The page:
Alex condemns fiasco of student fees hike - and urges the young to vote

This week’s budget was not a budget for young people.

Its major beneficiaries were the retired and those coming up to retirement.

The week also brought news of yet another Coalition fiasco which will disadvantage students and cost the coutnry as a whole.

It has emerged that the tripling of tuition fees – on which the LibDems sold their souls in 2010 – will contribute little or nothing to saving our University  system.


Labour’s Liam Byrne asked a question this week about student loans.

‘To ask the Secretary of State for Business, Innovation and Skills, what recent estimate he has made of the RAB charge on student loans.’

For those of us not in the know with Government acronyms, RAB charge stands for ‘Resource, accounting and budgeting’ charge. Put simply, it is the ‘write-off figure’ – the point at which the government loses more under the new tripled £9000 fees than it would have saved by sticking with the old £3000. The reason why tripled fees may actually bring in less is that the government has to pay out the money to cover those fees in loans. It then recovers the money later in taxes on graduates. But if students are unable to pay back their ever-higher loans over their working lifetimes – then the government loses. That point is reached when 48.6% of graduates fail to earn enough to pay back their loans. Current estimates are very close to that figure.

In his answer David Willetts to Liam Byrne admitted that the ‘RAB charge’ was now approaching the level at which the government becomes the net loser. Willetts admitted his current estimate is 45%. And he’s been revising that figures upwards – dramatically – over the last months alone.

When tuition fees were tripled in 2010 the estimate of non-repayment was 28%. Four months ago it was revised upwards from 35% to 40%. And now its been revised upwards again.

David Willetts concluded

‘We will continue to review our estimates’. And well he might.

Liam Byrne responded

This is fresh evidence that our university finance system is turning into a money pit.

The system is now haemorrhaging cash that will never be repaid and reinvested in the next generation.

 It’s high time David Willetts came out and told us exactly how much this strung together system is costing the taxpayer, rather than dress it up with clever accounting tricks.

First, he tells us that the RAB charge is 35%, then 40% and now it hits 45%.

It’s time to call a halt to this descent into chaos. Their funding model fails the sector, it fails our students and it fails those whose hard earned wages continue to prop it up.’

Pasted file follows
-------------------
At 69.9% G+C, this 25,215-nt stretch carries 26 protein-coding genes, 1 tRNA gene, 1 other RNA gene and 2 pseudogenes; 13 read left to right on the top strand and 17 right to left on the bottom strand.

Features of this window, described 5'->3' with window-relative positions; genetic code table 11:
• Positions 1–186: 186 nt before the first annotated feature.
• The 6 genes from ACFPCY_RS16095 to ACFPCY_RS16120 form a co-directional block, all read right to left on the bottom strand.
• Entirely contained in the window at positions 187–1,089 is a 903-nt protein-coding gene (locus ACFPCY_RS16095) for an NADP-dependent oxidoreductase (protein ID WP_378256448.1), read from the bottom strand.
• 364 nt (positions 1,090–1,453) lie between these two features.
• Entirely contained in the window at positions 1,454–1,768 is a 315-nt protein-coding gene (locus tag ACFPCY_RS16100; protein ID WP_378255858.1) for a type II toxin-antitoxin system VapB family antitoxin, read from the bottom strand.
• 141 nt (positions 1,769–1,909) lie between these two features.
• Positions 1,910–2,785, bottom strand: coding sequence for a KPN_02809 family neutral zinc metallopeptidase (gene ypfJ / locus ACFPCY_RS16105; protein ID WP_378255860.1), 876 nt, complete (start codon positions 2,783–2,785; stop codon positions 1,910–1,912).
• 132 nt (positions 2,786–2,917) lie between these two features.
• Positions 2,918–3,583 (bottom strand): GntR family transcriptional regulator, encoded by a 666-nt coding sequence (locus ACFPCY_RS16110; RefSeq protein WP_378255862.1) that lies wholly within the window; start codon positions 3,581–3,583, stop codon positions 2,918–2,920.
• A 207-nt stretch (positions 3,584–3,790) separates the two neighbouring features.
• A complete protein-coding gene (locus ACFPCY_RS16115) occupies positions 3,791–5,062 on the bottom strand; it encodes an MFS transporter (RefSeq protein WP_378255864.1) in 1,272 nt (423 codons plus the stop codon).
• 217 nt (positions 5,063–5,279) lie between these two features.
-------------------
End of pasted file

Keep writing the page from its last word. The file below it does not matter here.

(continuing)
Rachel Wenstone, vice-president of the National Union of Students,

said the new figures showed tuition fees were "an experiment that has well and truly failed . . These revelations blow apart ministers' claims that £9,000 fees would save public money. This confirms our long-held view that the changes were ideologically driven. The government's system costs more than what it replaced and represents a real turning point in the debate about the future of higher education funding."

Then there is just the small matter, as Hugh Muir pointed out in the Guardian, of the morality of creating a generation of debtors. And this in the wake of the biggest global financial collapse of our time – to which the greed of bankers and the indebtedness of individuals were major contributors.

Behind Willett’s revisions, of course, there is another reality.

As Alex has put it.

“They are a sign of chaotic financing of Higher Education.

But they are also a sign of the problems for young people in our society – including for young graduates entering a job market where they are increasingly unlikely to get ‘graduate’ jobs or to earn ‘graduate salaries’.’

You also have to consider the huge cuts to University funding which was meant to be made up by increased fee income for Universities, what will happen to quality and resources at Universities if fee income is reduced.

The budget, like most of what Osborne does, was not great statesmanship. It was not a national interest approach, either. It was pretty crudely angled at votes.

This week’s budget was blatantly a pre-election budget – the group most likely to vote for Osborne’s party were the group who did well.

The budget, like the fees fiasco, have many messages.

But one of them is the need for young people to vote.

Alex again ‘I urge young people to make sure they are registered to vote – and then to get out and use it otherwise polices will always be aimed at helping older people who do vote in large numbers.’

Until they do that, and in numbers comparable to the older generation, politicians like George Osborne will continue to ignore them






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